“Paradise” claims the body
Here below, the evil that is not excessive is the good, and the good is the least amount of evil here below. The good cannot be cleansed of vice here below, for the good is spoiled by evil here below and, once spoiled, it no longer remains good. Since it does not remain so, it becomes evil. The good is in god alone, then, or god himself is the good. Therefore, Asclepius, only the name of the good exists among mankind – never the fact. It cannot exist here. Material body, squeezed on all sides by vice, sufferings, pains, longings, angry feelings, delusions and mindless opinions, has no room for the good.
“I thought you said you weren’t in hell…”
paradise claims th’ body bc thebody is what must be saved. . .
I woke up from this dream with a start. I picked up my phone and it had been blowing up with messages.
T was acting funny because it turned out he had a benign tumor in his brain that was affecting his language center. At a certain point it interrupted blood flow enough so that T had slipped into a coma and his girlfriend called for an ambulance to take him to the hospital. None of us dare go visit him, for fear of contracting the virus, as cases continue to grow exponentially. Whether he’ll pull through or not, we don’t know. Life and death, health and illness, these things soldier on in the face of pandemic, quarantine, isolation, loneliness, pain, lust, and uncertainty, And if one cannot be aware of the frailty of existence at moments like this when can we? And as a survivor of traumatic brain injury myself, the moment with T is especially fraught; I want to sit next to his bed, to hold his hand, to talk to him. Even if he is unresponsive. Who knows if the hospital he is in has enough PPE to do the surgery to attempt to relieve the pressure in his brain and restore blood flow. If he were to catch the virus, it would almost certainly be the end of him in this compromised state. And as someone that cares for two elderly parents, I simply cannot take the risk. But I like to think that, despite everything, T gave us the key to comfort ourselves in this delicate, liminal, frightening space: Paradise claims the body.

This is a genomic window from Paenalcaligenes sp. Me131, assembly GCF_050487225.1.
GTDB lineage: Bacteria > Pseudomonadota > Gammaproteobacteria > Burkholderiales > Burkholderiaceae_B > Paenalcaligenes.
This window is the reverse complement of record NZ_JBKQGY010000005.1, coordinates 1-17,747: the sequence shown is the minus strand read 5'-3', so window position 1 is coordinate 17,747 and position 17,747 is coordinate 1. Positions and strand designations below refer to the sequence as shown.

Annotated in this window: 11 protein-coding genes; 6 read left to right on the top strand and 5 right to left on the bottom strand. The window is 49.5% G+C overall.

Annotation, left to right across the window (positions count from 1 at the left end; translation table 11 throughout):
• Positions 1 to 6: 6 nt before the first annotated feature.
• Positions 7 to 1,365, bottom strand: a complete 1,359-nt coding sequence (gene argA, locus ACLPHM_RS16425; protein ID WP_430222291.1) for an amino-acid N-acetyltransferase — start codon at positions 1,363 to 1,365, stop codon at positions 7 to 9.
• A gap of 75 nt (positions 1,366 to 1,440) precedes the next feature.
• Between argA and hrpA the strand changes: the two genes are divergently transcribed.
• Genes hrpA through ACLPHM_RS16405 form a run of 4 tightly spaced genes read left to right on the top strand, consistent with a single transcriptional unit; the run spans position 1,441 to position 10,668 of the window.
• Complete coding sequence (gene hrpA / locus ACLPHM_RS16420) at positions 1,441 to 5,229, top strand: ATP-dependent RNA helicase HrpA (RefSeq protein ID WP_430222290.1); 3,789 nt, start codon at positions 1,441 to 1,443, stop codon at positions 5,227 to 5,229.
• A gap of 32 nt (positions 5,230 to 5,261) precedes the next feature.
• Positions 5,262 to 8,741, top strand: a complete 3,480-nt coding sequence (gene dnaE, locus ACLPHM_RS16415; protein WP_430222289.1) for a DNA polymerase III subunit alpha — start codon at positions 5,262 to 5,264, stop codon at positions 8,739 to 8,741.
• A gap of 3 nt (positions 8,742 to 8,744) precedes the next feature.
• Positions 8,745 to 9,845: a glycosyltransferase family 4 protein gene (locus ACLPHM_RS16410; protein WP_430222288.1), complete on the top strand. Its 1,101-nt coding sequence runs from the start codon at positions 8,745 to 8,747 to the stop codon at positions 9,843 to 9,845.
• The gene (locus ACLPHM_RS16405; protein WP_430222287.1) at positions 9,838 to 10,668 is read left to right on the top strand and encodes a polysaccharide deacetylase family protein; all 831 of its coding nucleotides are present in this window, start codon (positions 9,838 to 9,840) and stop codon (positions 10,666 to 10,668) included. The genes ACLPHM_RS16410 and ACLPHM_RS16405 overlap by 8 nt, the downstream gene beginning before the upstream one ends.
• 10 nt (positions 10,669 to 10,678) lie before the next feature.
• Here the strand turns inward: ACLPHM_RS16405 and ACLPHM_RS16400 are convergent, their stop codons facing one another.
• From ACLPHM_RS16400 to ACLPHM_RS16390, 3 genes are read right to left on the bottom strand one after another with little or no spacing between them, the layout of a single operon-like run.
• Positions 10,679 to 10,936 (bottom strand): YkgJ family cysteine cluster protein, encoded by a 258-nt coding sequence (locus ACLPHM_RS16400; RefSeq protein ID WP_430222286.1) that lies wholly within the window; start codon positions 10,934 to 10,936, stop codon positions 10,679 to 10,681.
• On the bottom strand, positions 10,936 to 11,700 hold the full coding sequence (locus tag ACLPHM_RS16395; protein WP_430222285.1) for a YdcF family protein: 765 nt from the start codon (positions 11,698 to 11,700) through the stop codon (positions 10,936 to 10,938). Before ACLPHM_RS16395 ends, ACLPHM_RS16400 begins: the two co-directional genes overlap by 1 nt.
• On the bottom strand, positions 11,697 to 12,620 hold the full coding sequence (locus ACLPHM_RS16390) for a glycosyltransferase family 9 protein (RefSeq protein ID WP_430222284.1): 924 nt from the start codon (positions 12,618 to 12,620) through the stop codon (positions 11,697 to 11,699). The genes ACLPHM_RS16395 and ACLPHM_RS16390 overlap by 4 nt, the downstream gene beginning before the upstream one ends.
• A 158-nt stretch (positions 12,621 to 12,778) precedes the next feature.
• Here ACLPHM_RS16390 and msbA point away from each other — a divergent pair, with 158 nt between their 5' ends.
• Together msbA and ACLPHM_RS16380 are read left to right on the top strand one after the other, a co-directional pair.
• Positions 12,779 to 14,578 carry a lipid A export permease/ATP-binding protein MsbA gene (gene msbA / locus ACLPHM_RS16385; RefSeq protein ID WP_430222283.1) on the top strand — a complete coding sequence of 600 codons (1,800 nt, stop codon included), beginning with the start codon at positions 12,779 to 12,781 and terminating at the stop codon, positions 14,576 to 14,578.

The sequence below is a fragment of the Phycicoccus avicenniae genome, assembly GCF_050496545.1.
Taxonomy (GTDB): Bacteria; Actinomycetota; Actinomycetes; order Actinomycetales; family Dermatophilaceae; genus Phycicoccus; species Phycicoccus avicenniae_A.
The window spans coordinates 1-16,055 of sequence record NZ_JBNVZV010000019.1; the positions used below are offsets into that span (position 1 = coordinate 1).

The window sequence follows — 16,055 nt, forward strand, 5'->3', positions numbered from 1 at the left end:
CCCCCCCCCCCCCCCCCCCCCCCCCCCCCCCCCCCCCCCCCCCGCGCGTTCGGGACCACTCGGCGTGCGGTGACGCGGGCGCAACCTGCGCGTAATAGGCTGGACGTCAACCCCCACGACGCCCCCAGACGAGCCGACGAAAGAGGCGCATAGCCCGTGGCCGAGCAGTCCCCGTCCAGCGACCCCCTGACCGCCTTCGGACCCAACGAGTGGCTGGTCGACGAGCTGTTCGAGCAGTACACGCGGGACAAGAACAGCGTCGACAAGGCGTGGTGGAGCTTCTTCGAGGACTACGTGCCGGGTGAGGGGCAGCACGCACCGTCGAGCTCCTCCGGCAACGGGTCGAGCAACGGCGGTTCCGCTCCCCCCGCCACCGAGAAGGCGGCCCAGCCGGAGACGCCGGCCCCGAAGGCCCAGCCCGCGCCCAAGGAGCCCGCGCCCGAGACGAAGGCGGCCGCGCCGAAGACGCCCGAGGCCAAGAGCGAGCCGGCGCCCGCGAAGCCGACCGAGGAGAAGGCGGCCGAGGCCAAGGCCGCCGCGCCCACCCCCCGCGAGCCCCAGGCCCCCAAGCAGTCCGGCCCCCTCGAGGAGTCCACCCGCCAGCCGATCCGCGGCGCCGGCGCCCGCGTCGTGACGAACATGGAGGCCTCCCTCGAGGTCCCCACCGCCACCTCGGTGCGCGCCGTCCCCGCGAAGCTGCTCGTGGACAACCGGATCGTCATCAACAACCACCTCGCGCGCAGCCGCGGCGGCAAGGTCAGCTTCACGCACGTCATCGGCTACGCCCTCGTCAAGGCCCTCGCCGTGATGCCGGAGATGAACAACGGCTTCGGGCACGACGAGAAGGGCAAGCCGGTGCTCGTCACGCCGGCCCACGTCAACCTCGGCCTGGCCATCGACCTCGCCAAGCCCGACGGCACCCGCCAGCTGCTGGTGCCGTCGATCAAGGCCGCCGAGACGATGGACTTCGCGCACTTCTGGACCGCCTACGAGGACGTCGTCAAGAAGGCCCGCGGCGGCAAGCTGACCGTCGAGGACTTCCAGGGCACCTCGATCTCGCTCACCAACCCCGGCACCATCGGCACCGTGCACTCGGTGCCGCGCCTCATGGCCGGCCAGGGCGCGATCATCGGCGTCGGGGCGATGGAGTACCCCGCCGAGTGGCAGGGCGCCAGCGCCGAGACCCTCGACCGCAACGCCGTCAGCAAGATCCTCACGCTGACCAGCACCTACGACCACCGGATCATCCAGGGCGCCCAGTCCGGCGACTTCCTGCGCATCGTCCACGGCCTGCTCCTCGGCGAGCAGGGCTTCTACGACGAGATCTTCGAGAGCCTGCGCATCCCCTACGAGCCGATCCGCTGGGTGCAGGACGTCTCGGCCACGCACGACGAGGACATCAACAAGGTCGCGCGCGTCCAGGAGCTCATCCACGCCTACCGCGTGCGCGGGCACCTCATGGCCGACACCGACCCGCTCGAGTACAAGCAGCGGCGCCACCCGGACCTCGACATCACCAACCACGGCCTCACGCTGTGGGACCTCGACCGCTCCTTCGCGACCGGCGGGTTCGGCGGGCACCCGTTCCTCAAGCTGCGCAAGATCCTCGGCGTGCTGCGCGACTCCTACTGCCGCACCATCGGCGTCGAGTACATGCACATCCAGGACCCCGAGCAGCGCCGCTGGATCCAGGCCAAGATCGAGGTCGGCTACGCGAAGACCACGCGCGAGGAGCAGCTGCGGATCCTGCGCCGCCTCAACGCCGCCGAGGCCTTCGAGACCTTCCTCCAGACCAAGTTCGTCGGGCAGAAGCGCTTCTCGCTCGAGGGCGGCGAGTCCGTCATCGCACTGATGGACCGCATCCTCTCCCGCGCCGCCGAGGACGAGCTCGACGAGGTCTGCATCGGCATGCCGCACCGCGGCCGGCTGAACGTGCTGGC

T still hovers between life and death, we still sit in quarantine, but I have spent a lot of that time thinking about what T meant when he visited me in that dream to tell me about paradise. It was to not fear frailty, to not judge onesself for missing bars, or weed, or making out, or sex. Part of the unspoken hierarchy of Western post-Cartesian dualism is that not only are body and mind/spirit separate, but that mind/spirit is superior or preferable. And to know that this site of longings and imperfections and vices is the part of each of us upon which Paradise stakes its claim means that we are, none of us, sick. We are, none of us, depraved. Or abnormal. We are as we are meant to be. We just pass judgment upon our imperfections. But no more. The body lives, the body dies, the mind judges, the spirit judges, but the body cannot be judged. It is claimed by paradise. I don’t think it is a coincidence that reappearing in the midst of this plague is another iteration of the old Cathar heresy that was so prevalent in southern Europe at the end of the Black Death. And that once the plague passed, the heresy did as well (aided by the Albigensian Crusades of course). But I hope, perhaps this time things will be different. Because we need not deserve paradise. Our vices are claimed by it. Our sins. We are, none of us, perfect, but we are, all of us, worthy of paradise. Claimed by it. Heirs to it. Rather than return to normal, let us return to the body and in so doing, claim Paradise, here on earth, for ourselves.